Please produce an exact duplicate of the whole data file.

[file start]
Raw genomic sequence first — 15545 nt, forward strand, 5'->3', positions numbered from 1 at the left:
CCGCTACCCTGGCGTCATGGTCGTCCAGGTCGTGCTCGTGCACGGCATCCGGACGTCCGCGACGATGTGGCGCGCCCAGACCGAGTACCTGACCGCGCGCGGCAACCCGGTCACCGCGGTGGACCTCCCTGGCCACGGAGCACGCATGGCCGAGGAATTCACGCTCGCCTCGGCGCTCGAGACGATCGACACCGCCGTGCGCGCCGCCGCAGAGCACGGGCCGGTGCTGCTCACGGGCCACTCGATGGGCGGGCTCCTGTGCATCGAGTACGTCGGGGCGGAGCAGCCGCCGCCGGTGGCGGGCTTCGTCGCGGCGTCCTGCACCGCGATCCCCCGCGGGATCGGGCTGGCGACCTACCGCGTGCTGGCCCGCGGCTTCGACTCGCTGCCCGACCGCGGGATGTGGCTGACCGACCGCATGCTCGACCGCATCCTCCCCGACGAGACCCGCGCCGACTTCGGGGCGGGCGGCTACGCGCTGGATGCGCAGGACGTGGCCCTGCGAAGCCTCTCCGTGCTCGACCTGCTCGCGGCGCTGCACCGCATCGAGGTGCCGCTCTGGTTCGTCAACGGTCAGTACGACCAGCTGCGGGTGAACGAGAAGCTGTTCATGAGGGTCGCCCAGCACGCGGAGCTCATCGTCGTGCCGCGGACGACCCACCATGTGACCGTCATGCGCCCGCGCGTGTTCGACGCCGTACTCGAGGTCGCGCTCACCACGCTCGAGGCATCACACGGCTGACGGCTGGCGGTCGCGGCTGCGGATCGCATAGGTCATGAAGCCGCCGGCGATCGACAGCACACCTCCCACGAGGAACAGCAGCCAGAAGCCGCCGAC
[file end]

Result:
Raw genomic sequence first — 15545 nt, forward strand, 5'->3', positions numbered from 1 at the left:
CCGCTACCCTGGCGTCATGGTCGTCCAGGTCGTGCTCGTGCACGGCATCCGGACGTCCGCGACGATGTGGCGCGCCCAGACCGAGTACCTGACCGCGCGCGGCAACCCGGTCACCGCGGTGGACCTCCCTGGCCACGGAGCACGCATGGCCGAGGAATTCACGCTCGCCTCGGCGCTCGAGACGATCGACACCGCCGTGCGCGCCGCCGCAGAGCACGGGCCGGTGCTGCTCACGGGCCACTCGATGGGCGGGCTCCTGTGCATCGAGTACGTCGGGGCGGAGCAGCCGCCGCCGGTGGCGGGCTTCGTCGCGGCGTCCTGCACCGCGATCCCCCGCGGGATCGGGCTGGCGACCTACCGCGTGCTGGCCCGCGGCTTCGACTCGCTGCCCGACCGCGGGATGTGGCTGACCGACCGCATGCTCGACCGCATCCTCCCCGACGAGACCCGCGCCGACTTCGGGGCGGGCGGCTACGCGCTGGATGCGCAGGACGTGGCCCTGCGAAGCCTCTCCGTGCTCGACCTGCTCGCGGCGCTGCACCGCATCGAGGTGCCGCTCTGGTTCGTCAACGGTCAGTACGACCAGCTGCGGGTGAACGAGAAGCTGTTCATGAGGGTCGCCCAGCACGCGGAGCTCATCGTCGTGCCGCGGACGACCCACCATGTGACCGTCATGCGCCCGCGCGTGTTCGACGCCGTACTCGAGGTCGCGCTCACCACGCTCGAGGCATCACACGGCTGACGGCTGGCGGTCGCGGCTGCGGATCGCATAGGTCATGAAGCCGCCGGCGATCGACAGCACACCTCCCACGAGGAACAGCAGCCAGAAGCCGCCGAC